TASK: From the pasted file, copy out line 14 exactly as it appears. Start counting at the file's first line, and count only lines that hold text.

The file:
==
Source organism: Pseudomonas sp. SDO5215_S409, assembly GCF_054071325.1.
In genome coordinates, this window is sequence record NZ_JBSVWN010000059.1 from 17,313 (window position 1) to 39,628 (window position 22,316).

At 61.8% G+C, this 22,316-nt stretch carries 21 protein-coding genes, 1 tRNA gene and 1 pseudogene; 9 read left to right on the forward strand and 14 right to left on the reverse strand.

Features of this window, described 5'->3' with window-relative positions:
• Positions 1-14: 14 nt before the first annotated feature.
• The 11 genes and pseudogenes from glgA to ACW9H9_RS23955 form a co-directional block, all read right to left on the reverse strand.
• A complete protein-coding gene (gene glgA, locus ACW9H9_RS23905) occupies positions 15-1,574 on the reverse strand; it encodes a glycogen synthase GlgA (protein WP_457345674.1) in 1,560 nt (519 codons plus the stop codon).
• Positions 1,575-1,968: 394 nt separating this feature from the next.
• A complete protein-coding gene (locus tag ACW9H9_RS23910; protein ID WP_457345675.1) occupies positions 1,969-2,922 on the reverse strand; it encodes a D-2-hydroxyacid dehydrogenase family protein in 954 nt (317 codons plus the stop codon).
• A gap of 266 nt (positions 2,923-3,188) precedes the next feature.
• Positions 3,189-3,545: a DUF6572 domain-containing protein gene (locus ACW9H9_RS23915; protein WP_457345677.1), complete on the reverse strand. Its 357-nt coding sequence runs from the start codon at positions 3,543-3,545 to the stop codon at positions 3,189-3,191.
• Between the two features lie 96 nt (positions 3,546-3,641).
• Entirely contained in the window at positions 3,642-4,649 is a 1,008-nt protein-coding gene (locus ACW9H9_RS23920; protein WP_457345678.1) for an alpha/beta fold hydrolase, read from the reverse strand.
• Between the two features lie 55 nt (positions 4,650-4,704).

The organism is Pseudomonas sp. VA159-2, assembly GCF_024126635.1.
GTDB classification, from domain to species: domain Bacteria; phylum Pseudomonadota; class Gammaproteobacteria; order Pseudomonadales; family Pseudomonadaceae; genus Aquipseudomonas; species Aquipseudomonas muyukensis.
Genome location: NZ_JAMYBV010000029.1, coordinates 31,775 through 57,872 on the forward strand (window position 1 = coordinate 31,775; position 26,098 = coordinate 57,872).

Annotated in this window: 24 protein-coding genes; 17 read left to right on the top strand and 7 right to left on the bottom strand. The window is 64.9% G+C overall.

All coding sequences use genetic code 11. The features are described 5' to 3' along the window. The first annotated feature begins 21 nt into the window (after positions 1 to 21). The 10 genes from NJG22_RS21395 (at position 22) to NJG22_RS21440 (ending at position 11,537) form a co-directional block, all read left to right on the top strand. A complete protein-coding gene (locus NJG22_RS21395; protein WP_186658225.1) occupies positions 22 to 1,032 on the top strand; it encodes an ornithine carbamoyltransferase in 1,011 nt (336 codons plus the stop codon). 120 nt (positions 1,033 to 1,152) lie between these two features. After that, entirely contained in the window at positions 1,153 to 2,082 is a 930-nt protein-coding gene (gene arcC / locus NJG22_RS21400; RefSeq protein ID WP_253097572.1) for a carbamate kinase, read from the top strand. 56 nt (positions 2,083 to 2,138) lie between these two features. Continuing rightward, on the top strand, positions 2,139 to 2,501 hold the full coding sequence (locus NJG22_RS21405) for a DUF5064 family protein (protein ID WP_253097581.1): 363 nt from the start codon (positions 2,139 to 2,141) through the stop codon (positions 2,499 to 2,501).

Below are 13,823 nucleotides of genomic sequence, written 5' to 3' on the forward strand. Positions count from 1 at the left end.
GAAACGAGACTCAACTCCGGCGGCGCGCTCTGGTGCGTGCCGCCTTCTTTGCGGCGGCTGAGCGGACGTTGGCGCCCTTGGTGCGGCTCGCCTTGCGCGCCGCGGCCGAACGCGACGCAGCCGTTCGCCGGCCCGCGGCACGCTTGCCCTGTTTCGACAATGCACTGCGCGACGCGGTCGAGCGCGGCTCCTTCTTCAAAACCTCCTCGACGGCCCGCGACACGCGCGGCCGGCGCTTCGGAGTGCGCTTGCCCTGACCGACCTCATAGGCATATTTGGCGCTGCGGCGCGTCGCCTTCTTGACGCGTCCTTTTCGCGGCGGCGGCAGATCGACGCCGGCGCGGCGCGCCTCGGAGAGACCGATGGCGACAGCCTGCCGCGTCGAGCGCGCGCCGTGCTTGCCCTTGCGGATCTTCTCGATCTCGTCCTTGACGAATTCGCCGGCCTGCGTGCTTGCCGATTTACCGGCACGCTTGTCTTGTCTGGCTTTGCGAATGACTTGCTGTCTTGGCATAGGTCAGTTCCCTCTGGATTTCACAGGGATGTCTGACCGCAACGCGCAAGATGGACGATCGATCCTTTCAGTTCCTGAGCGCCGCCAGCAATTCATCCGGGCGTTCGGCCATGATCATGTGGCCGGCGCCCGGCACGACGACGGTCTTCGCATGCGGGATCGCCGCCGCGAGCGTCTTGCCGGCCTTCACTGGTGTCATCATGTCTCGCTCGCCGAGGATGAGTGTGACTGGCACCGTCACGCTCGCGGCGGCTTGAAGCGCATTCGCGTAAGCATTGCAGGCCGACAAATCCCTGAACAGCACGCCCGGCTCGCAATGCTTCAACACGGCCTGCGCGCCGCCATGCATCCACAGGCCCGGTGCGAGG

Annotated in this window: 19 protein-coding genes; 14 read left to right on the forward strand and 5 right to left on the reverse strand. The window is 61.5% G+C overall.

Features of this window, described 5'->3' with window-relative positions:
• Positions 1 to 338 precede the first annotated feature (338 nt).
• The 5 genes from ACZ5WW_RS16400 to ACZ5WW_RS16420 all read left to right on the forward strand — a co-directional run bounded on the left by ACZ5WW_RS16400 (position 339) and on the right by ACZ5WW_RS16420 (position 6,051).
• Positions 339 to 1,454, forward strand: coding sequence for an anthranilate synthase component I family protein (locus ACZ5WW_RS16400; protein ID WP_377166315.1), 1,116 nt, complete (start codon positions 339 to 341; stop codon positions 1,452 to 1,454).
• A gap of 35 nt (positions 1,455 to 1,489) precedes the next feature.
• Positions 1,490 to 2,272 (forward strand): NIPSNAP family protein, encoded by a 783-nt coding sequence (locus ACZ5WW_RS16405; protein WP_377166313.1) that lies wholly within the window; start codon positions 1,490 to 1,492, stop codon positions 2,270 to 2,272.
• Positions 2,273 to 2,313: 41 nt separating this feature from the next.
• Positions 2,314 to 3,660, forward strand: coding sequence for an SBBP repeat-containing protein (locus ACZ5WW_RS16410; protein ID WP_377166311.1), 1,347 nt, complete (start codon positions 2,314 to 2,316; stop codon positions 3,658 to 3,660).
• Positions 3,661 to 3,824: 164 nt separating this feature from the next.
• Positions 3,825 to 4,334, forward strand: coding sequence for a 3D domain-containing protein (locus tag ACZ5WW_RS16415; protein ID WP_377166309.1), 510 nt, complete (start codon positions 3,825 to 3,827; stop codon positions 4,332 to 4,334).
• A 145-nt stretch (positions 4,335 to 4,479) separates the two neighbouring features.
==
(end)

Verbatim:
• Between the two features lie 55 nt (positions 4,650-4,704).